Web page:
Emerson’s Human Centered Design: Driven by Challenges, Creating Innovative Products

by | Dec 1, 2014 | Flow, Measurement Instrumentation

Maggie Schmidt

Flow Marketing Communications Manager / Blogger

A few years ago, Emerson shifted the way it developed products and technology by incorporating Human Centered Design, the idea of creating products that are “designed for purpose.” This way of thinking was established through our relationship with Carnegie Mellon University, a leader in usability. After seeing the great work CMU did with usability, Emerson established its own Human Centered Design Institute, with a goal of making users’ jobs easier.

Human Centered Design is more than just implementing features and functionality into products that make them easy to use. It is about knowing what a customer wants before they even know they need it. It is about understanding industry processes, the associated challenges and specific user needs. Implementing the Human Centered Design approach into products helps our developers look beyond the technology to address other types of industry issues, for example losing a skilled and knowledgeable workforce due to retirement.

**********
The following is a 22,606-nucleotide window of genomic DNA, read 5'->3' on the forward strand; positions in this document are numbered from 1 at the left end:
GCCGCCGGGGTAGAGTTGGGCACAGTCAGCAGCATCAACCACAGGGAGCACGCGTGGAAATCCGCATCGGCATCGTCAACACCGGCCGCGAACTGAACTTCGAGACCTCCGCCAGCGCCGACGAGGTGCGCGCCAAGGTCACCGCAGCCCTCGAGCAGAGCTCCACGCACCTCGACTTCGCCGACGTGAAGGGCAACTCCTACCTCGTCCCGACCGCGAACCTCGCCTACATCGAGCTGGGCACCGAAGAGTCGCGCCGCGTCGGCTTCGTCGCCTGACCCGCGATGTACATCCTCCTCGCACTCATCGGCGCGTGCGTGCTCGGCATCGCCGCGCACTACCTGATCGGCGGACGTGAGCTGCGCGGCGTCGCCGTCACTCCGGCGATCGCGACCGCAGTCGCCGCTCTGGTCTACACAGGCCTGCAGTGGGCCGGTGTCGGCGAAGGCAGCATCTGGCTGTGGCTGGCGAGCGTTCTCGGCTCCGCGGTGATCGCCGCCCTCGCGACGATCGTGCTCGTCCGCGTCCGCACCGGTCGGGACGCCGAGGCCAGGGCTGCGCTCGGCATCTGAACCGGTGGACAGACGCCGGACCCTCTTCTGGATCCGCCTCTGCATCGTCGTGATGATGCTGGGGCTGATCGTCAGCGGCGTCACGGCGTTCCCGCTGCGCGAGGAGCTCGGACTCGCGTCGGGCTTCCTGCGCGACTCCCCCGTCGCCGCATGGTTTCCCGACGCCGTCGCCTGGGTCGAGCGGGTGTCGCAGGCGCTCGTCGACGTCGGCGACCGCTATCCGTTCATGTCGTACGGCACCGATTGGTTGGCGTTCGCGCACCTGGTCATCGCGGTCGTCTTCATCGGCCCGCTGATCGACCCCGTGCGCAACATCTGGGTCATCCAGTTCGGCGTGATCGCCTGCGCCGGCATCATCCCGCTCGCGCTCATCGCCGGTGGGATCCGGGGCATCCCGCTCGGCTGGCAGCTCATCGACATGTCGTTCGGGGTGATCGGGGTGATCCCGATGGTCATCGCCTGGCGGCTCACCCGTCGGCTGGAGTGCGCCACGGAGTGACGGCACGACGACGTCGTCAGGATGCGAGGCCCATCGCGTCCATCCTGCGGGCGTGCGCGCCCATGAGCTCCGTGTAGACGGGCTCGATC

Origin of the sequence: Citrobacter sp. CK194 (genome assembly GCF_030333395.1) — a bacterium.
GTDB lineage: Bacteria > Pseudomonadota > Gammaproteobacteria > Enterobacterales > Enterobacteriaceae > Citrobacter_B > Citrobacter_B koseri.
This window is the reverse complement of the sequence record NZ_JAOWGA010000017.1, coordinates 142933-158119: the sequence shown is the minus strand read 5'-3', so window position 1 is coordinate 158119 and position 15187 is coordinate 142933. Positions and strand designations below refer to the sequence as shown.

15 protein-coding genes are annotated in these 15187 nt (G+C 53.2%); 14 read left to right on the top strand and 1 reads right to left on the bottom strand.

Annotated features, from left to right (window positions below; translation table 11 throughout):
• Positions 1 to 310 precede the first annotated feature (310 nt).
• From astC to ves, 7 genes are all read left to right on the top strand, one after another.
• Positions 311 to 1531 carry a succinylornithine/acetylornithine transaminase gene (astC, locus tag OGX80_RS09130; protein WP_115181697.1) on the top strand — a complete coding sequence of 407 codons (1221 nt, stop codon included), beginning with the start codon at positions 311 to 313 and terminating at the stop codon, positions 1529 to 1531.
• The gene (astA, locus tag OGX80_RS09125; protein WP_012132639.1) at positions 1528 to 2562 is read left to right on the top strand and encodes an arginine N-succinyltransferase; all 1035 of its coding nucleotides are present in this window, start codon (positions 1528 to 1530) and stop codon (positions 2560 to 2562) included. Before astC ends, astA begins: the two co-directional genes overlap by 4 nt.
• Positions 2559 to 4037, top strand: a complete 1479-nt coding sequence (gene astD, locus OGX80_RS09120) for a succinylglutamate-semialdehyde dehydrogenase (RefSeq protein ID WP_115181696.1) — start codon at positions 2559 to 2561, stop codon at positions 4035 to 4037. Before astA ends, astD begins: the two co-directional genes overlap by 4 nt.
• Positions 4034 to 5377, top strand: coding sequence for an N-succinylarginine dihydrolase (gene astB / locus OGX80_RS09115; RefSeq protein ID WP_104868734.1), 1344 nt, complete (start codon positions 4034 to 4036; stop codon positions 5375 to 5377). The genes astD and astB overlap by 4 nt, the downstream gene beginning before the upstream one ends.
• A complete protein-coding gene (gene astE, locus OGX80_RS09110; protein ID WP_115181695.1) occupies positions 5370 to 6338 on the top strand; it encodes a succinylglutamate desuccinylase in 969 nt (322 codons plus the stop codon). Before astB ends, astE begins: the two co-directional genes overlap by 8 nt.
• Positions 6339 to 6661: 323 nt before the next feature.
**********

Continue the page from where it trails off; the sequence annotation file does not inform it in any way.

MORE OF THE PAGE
By incorporating this approach, products are more robust, reliable and require less training. Instead of having a product that requires hours of specialized training and expertise, Human Centered Design allows users to focus on their day-to-day work. Human Centered Design is never a one-time thing. It is an iterative process that continues to develop based on continuous user testing and evaluation, just as a company and solution does.

Watch the REPLAY of our second Google Hangout on Air that was recorded on December 8th at 2 p.m. MST. We discussed Emerson’s approach to HCD and how it fosters innovation with me (Katie Sullivan), Jay Elkerton, Duane Toavs and Christina Koffskey. For even more information on Emerson’s Human Centered Design approach:

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The opinions expressed here are the personal opinions of the authors. Content published here is not read or approved by Emerson before it is posted and does not necessarily represent the views and opinions of Emerson.